Not a job I’d envy!

There was a motion proposed last week by the Magistrate’s Association in England and Wales, to end the swearing of oaths in court on the bible and other holy books. Although the motion was defeated, there was a sentence that caught my eye:

Had the motion been passed, it would probably have needed the approval of parliament to bring the change about.

The previous version of the story mentioned it in this way:

The practice is so old that it is not clear whether it is simply custom or if Parliament would have to change it.

And

Oaths sworn on the Bible are old enough for the Magistrates’ Association to be unsure whether they are mere custom and practice or whether they were laid down by law.

So, whatever the decision in Cardiff, it might need the approval of Parliament to bring the change about.

 I found this quite unusual: changes to the law were being proposed, but the people proposing the changes didn’t actually know how they would go about changing it! Even in the final version of the story, the most informative that the writer could be about how the law would have been changed if the vote had approved it, was saying it would “probably” be done via Parliament!

I’m just glad I wasn’t the law librarian being asked to research when the Bible and holy book oaths had first been used in the courts, and under which powers they had been created!

Warning: may include Scots law material. Somewhere.

Ah, FindLaw UK, a shiny new website, for general public access to law, and solicitors. Sounds like a good thing, and in principle, it is.

But I have to go back to a traditional moan: Scots law differs in many areas from English/Welsh law. The Findlaw UK website almost exclusively refers to E/W law, but doesn’t actually state this. There are a few references to where there are differences, but these can be deep in the articles e.g the core section on divorce procedure refers entirely to E/W law, with only a related article alongside outlining that there are different procedures in different jurisdictions.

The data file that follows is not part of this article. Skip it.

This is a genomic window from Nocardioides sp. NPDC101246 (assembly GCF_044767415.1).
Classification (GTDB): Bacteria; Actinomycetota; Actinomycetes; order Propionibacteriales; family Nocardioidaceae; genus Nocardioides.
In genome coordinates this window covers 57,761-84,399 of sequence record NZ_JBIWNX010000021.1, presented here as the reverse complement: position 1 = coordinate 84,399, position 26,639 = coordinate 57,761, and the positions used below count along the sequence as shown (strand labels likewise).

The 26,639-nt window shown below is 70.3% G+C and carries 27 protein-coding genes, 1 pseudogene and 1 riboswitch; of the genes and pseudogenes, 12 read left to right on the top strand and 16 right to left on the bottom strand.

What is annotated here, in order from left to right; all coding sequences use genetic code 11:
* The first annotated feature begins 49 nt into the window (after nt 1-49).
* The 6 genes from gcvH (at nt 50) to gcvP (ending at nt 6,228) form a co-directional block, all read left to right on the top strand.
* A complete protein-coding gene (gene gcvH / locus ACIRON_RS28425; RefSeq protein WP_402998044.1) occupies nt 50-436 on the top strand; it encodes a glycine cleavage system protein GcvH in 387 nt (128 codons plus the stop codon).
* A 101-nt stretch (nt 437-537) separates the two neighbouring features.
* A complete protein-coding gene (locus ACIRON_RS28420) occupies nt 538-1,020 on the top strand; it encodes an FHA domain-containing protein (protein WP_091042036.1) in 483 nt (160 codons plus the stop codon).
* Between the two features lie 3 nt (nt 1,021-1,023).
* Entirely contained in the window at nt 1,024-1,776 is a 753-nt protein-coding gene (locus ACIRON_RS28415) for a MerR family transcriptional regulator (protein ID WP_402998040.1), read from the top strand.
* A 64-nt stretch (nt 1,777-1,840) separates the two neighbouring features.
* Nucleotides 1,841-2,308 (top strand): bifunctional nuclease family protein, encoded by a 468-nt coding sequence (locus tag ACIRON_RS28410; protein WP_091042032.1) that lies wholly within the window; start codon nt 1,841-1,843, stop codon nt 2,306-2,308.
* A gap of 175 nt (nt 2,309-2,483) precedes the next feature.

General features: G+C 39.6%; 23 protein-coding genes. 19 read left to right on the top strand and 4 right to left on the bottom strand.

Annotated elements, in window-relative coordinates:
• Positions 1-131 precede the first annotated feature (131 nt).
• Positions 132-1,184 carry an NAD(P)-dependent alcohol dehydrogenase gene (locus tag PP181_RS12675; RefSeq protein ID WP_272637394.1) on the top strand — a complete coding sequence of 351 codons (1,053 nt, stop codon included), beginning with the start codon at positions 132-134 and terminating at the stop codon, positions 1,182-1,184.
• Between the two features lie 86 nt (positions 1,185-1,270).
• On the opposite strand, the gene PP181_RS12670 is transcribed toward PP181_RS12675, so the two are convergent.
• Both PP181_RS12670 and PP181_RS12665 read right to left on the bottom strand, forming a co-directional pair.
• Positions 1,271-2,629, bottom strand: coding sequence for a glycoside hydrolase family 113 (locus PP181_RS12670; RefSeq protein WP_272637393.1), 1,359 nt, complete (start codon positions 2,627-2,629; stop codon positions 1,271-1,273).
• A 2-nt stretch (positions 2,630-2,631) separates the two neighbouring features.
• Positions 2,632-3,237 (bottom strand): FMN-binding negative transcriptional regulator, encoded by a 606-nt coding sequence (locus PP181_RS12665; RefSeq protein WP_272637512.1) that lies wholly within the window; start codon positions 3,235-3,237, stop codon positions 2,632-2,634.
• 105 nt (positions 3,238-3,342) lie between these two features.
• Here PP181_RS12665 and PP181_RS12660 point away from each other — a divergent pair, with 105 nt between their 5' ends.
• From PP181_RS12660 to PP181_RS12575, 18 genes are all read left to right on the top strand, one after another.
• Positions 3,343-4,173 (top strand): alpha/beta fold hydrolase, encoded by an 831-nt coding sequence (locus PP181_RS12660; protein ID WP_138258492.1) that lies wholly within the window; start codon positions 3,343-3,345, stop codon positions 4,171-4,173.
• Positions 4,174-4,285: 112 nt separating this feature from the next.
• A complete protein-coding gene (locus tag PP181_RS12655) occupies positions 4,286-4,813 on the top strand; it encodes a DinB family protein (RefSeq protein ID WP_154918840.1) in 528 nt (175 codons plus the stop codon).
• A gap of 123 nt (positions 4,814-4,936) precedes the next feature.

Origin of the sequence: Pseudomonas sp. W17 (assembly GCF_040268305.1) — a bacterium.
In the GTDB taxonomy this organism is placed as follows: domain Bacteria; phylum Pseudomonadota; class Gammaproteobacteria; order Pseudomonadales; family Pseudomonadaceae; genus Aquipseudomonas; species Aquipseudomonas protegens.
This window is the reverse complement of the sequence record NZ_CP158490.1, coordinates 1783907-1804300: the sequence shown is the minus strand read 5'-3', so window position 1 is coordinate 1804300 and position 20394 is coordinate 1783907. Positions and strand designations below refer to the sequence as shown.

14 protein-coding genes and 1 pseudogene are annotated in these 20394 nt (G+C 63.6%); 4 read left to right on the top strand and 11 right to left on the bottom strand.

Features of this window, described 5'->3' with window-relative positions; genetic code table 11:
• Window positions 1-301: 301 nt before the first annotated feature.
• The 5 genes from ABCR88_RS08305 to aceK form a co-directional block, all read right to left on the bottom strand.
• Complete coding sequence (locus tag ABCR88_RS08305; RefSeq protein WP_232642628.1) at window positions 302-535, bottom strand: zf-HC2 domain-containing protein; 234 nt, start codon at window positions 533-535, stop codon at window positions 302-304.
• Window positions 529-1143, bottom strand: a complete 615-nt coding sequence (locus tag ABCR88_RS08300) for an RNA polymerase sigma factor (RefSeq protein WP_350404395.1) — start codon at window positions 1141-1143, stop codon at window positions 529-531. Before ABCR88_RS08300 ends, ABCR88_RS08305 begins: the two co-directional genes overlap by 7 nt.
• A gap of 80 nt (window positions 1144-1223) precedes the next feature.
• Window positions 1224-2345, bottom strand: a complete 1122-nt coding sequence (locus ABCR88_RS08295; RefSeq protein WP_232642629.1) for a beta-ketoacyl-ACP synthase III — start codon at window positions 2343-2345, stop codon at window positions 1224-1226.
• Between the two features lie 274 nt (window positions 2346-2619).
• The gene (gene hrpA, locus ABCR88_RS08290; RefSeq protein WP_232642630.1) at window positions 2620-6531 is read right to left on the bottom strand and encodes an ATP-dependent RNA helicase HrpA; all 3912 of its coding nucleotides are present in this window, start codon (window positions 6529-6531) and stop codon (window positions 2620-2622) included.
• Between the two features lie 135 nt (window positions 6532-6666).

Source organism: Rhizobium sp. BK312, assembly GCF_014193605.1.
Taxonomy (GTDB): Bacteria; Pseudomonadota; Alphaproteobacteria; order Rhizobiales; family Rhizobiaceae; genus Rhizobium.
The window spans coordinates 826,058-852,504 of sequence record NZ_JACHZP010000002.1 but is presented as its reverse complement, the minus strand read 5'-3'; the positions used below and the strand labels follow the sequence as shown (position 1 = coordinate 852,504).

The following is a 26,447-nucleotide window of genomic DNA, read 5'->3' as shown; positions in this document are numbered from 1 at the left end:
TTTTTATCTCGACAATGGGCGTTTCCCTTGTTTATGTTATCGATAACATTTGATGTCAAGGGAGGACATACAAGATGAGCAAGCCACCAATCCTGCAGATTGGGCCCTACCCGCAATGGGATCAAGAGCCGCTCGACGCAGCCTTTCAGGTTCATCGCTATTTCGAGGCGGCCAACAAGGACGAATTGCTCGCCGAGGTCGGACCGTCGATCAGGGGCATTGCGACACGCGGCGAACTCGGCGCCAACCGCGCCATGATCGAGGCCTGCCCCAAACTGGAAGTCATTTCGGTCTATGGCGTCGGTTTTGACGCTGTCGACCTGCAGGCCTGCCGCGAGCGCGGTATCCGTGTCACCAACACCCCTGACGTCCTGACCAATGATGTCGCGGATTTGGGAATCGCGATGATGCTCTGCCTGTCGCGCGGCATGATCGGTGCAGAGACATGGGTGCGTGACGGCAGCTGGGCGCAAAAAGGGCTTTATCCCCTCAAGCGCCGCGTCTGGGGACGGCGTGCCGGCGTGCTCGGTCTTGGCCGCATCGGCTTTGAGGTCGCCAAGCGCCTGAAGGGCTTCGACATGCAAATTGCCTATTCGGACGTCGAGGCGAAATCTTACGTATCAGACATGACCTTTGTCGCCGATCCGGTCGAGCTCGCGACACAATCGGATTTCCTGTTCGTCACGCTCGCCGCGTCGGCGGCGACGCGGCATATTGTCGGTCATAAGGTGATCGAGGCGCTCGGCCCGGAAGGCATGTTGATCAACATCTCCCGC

The Personal Injury section refers you to the website of Community Legal Advice, which offers “free, confidential and independent legal advice for resident of England and Wales”.

Buying and Selling Property is purely about E/W law, I can’t find even a hint of the Scottish differences. Bankruptcy? Alcohol and Crime? Dispute Resolution Law? Criminal Law? Litigation? All English/Welsh, with links to national agencies for those topics.

Only the Law and Government section discusses in any depth the jurisdictional issues, including a Devolution section, so they do know that there are differences. But there’s no link from this core information to the subject guidance sections. The few references to Scots law are also often lifted from DirectGov, who refer to the Scottish Government as the Scottish Executive, but FindLaw UK’s own material refer to it as the Scottish Government: using the two terms is confusing for those who don’t know the difference between the old and new terms for the body.

Of course, a lot of these areas of law I don’t regularly work in, so can’t be sure how accurate the site is in those, but the ones I do know about seem to generally have no signing or flagging of the jurisdiction of the content, which, if you’re aiming a site at the general public, is not a great plan.

So FindLaw UK, if you’re going to market yourself as being able to provide “legal information, access to quality solicitors and a community to help you make the best legal decisions”, then please, remember to actually do that. Nobody can make their best legal decision if the information they’re basing it on relates to the law of another country.